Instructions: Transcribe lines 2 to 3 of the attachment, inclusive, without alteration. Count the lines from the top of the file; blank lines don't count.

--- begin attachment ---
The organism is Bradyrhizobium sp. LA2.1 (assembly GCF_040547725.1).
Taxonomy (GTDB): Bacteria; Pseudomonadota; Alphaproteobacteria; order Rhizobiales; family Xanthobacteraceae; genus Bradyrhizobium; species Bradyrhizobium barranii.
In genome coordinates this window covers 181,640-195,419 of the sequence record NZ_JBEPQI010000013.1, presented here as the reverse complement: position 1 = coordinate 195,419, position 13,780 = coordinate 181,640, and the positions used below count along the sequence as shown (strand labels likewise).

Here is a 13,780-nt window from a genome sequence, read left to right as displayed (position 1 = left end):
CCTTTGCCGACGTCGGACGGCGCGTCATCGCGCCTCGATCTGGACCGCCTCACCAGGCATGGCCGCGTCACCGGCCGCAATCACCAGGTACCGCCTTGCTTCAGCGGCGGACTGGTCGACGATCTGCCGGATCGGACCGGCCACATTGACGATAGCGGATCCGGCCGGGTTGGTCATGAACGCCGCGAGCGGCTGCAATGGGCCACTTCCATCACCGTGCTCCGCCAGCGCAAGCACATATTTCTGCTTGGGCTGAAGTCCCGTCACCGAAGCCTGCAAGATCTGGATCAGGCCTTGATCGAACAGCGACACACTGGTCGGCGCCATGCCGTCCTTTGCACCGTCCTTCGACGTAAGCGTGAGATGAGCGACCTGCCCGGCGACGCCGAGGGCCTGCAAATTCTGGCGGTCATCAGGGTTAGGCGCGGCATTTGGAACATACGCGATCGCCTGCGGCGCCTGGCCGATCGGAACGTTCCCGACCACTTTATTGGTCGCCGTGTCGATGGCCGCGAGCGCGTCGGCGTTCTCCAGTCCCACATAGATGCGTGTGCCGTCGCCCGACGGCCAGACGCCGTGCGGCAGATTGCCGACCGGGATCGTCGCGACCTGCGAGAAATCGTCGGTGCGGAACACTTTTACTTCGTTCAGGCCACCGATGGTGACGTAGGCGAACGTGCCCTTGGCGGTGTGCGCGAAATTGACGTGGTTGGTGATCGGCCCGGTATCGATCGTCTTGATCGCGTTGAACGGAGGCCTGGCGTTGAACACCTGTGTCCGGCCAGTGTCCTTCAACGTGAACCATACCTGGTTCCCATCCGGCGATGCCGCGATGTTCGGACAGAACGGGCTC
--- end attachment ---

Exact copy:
Taxonomy (GTDB): Bacteria; Pseudomonadota; Alphaproteobacteria; order Rhizobiales; family Xanthobacteraceae; genus Bradyrhizobium; species Bradyrhizobium barranii.
In genome coordinates this window covers 181,640-195,419 of the sequence record NZ_JBEPQI010000013.1, presented here as the reverse complement: position 1 = coordinate 195,419, position 13,780 = coordinate 181,640, and the positions used below count along the sequence as shown (strand labels likewise).